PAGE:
It was the purpose of this author, as avowed by himself, to determine whether the races of men are the cooffspring of a single stock or have descended respectively from several original families. Like other authors on this subject, his theory of what should constitute a race was not clearly defined. The scope of the inquiry required the consideration of a great number of subjects and led to the accumulation of a vast body of facts. In volume 5 the author treats of the American Indians, and in connection with the different tribes has something to say of their languages. No attempt at an original classification is made, and in the main the author follows Gallatin’s classification and adopts his conclusions.

1848. Gallatin, Albert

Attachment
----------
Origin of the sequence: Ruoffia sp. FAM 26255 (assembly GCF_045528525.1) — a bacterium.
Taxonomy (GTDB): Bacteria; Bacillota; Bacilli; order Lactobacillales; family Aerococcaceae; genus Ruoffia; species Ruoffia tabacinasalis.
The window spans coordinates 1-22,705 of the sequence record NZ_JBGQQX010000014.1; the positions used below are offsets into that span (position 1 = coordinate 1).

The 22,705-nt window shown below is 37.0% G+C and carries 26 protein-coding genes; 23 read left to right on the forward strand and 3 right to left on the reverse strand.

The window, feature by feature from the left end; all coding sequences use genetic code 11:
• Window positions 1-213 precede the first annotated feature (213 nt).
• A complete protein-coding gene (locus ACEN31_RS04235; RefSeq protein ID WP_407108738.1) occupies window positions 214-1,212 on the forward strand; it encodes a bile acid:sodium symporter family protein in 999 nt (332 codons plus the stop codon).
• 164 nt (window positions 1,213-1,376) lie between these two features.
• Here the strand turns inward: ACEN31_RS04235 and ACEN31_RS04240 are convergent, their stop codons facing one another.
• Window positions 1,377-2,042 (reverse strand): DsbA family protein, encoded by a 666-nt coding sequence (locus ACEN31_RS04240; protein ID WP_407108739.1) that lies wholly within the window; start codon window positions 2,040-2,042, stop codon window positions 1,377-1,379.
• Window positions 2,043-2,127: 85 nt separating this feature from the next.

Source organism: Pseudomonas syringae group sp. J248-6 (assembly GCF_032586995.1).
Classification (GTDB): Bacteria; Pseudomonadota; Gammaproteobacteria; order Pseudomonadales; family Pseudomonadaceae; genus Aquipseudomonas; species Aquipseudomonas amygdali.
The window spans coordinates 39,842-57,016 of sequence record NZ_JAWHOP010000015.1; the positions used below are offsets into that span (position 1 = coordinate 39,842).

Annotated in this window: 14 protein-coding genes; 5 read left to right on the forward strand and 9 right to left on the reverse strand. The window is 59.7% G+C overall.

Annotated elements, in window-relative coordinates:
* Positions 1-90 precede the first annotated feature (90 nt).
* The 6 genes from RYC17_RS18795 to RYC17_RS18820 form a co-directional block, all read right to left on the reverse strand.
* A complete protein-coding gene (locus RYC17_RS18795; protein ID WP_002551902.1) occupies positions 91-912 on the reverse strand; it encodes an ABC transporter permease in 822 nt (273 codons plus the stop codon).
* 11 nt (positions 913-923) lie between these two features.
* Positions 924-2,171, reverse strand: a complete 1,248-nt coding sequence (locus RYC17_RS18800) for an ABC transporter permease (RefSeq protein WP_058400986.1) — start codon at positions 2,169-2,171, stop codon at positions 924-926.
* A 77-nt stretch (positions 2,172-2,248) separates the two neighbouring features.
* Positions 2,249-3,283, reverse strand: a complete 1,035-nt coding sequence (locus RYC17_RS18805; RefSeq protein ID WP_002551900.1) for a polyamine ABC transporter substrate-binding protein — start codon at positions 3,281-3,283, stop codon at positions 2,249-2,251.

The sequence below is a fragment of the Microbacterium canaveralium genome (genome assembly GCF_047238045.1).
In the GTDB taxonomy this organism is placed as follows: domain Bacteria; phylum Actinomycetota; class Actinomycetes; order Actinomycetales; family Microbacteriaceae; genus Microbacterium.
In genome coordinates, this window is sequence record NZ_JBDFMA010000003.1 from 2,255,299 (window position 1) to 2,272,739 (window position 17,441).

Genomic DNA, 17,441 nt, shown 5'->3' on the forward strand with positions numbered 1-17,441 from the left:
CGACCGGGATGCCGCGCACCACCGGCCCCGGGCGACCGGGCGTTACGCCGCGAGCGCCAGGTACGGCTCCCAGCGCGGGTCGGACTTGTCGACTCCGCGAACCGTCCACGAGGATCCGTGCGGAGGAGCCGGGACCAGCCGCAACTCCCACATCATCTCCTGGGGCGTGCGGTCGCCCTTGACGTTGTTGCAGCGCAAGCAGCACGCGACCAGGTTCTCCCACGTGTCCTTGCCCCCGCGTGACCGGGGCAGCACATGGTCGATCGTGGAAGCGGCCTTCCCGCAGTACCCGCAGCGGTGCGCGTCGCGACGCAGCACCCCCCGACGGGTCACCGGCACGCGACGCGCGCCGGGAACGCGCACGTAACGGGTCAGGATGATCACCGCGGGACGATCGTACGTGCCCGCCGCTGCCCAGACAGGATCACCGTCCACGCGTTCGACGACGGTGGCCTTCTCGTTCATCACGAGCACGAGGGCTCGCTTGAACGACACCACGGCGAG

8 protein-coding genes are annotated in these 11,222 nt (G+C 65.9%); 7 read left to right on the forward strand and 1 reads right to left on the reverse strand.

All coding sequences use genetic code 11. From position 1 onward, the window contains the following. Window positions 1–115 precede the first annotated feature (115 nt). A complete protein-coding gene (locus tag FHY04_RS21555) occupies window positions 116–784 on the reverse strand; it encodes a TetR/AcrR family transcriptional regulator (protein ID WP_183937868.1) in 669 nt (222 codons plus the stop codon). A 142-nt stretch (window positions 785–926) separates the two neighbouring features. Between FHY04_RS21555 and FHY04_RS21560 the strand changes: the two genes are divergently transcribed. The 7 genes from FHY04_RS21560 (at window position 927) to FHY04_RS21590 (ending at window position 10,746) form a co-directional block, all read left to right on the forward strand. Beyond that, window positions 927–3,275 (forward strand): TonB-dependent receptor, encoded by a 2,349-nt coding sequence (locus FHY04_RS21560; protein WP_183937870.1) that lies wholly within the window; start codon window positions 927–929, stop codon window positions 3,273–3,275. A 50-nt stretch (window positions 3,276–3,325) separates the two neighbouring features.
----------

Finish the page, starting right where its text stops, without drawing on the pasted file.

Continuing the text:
Hale’s Indians of Northwest America, and vocabularies of North America, with an introduction. In Transactions of the American Ethnological Society, New York, 1848, vol. 2.
The introduction consists of a number of chapters, as follows: First, Geographical notices and Indian means of subsistence; second, Ancient semi-civilization of New Mexico, Rio Gila and its vicinity; third, Philology; fourth, Addenda and miscellaneous. In these are brought together much valuable information, and many important deductions are made which illustrate Mr. Gallatin’s great acumen. The classification given is an amplification of that adopted in 1836, and contains changes and additions. The latter mainly result from a consideration of the material supplied by Mr. Hale, or are simply taken from his work.

The groups additional to those contained in the Archæologia Americana are:

1. Arrapahoes.
2. Jakon.
3. Kalapuya.
4. Kitunaha.
5. Lutuami.
6. Palainih.
7. Sahaptin.